Dual discrimination claims will lead to at least a 10% influx of new cases clogging up an already overflowing tribunals system, HR chiefs have warned.
The government tabled an amendment to the Equality Bill last week to allow people to claim discrimination caused by a combination of two characteristics, such as black and female. Currently, people can only bring one claim. A discussion document on the proposed clause published by the Government Equalities Office revealed dual discrimination claims could lead to 3,350 more claims being brought per year.
But employment lawyers told Personnel Today the move would lead to higher success rates – and higher payouts – as workers added extra claims to strengthen their cases. This could encourage more ‘no-win no-fee’ lawyers to bring even more cases, according to HR practitioners.
Steve Mason, a former HR director at Bedfordshire and Luton Fire Service and managing director of consultancy Real World HR, said: “If payouts are bigger, there is more incentive for no-win no-fee lawyers to take them on. Areas such as London and Manchester, where there is a prevalence of these lawyers, could see a substantial rise.”
Denise Bradley, HR manager at food distributor Health Store, added that the clause would increase the workload for HR. “The paperwork for tribunal cases is very substantial and to do it for dual claims must be more. I would have thought this would slow down tribunals.”
The rise in cases and their success rate could also cause HR to become more cautious about the recruitment and performance management of minority groups, according to Francesca Okosi-Arimah, director of support services at East Thames Housing Association.
She said: “Employers could think twice if they are faced with two or three candidates and could make a judgement based on avoiding potential future legal claims.”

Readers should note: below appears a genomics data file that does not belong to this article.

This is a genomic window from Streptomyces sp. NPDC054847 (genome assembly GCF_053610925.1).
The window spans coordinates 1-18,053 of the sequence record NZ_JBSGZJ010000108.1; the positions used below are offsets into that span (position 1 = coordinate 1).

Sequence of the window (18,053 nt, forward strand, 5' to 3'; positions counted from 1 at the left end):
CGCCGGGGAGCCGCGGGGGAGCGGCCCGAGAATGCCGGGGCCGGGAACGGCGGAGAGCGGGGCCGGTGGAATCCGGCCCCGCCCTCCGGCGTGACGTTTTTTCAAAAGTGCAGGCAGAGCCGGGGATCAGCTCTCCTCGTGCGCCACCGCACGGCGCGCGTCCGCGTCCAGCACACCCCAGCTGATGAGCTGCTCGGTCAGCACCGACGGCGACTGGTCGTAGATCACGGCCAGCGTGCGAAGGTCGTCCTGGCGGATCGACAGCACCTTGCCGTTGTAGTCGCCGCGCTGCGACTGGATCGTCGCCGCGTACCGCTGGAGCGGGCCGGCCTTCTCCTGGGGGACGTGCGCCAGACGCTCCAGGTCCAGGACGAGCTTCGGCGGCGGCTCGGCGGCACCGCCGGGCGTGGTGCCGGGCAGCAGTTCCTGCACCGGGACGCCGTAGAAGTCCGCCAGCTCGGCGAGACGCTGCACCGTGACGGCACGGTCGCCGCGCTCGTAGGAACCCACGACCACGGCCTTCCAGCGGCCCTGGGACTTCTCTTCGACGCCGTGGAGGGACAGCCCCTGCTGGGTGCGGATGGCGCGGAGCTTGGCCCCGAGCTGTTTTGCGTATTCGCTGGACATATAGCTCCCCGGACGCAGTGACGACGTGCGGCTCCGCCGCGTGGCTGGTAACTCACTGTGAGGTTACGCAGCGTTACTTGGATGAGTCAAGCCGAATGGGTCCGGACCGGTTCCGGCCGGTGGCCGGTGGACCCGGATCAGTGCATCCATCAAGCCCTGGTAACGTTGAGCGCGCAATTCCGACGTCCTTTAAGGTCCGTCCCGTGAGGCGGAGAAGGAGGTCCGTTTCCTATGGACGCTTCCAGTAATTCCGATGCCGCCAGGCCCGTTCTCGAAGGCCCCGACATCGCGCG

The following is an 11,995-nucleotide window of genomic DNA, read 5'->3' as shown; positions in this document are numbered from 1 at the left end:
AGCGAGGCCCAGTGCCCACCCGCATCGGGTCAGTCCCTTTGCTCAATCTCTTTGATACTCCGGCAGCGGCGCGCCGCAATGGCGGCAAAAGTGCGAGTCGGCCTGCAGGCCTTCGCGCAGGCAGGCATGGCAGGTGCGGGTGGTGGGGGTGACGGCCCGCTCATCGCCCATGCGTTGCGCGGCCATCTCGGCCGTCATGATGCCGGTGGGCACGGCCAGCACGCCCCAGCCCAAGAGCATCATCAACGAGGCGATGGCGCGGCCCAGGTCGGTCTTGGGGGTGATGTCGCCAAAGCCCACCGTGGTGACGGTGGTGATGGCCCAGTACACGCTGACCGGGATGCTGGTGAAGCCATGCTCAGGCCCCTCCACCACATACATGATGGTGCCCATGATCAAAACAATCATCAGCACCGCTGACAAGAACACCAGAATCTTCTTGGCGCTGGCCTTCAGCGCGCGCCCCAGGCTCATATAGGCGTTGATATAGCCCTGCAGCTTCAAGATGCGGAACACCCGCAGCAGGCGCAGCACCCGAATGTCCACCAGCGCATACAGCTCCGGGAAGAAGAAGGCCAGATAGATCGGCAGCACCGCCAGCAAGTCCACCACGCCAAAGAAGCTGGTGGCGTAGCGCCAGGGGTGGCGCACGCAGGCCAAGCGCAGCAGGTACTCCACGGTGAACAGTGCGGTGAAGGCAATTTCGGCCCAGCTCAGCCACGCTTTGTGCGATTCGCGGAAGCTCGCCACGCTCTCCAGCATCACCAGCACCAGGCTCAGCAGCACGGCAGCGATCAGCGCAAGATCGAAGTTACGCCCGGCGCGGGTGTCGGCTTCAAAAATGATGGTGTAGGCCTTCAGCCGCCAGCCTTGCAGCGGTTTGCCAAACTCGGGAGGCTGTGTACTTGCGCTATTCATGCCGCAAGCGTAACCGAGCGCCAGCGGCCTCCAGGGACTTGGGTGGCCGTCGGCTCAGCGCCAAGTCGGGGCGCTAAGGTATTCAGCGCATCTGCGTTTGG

However, Dianah Worman, diversity adviser at the Chartered Institute of Personnel and Development, said it was better for employers that claims were cleared up quickly in just one big case.
The Government Equalities Office was unavailable for comment on the proposed clause in the Bill, which is still in committee stage.
- 2,500 of the 33,500 discrimination claims brought per year in the three years to 2008 would have been brought as dual discrimination claims if there was provision for this.
- Dual discrimination claims are already law in Ireland, and over the past three years 7.5% of discrimination cases per year were brought under this provision.
Source: Government Equalities Office
LibDem equality minister to fight for ‘nameless CV’ proposal
Liberal Democrat equality spokeswoman Lynne Featherstone will fight for her nameless CV proposal to return now that it has been withdrawn from the Equality Bill, Personnel Today has learned.
The idea was rubbished by HR directors earlier this month and subsequently omitted from the Bill. But days later, a Department for Work and Pensions (DWP) ‘bogus CV’ exercise revealed some employers appeared to discriminate against foreign-sounding names.
Featherstone said she planned to re-enter the proposal at the Bill’s report stage, expected later this month.
“I was convinced this [anonymous applications] should be put into practice, and was relieved when I heard the DWP was doing the work to try to prove this theory. The initial findings have shown significant evidence,” she said.
The full results of the DWP exercise, which saw around 3,000 bogus applications sent out to advertising employers, are yet to be published.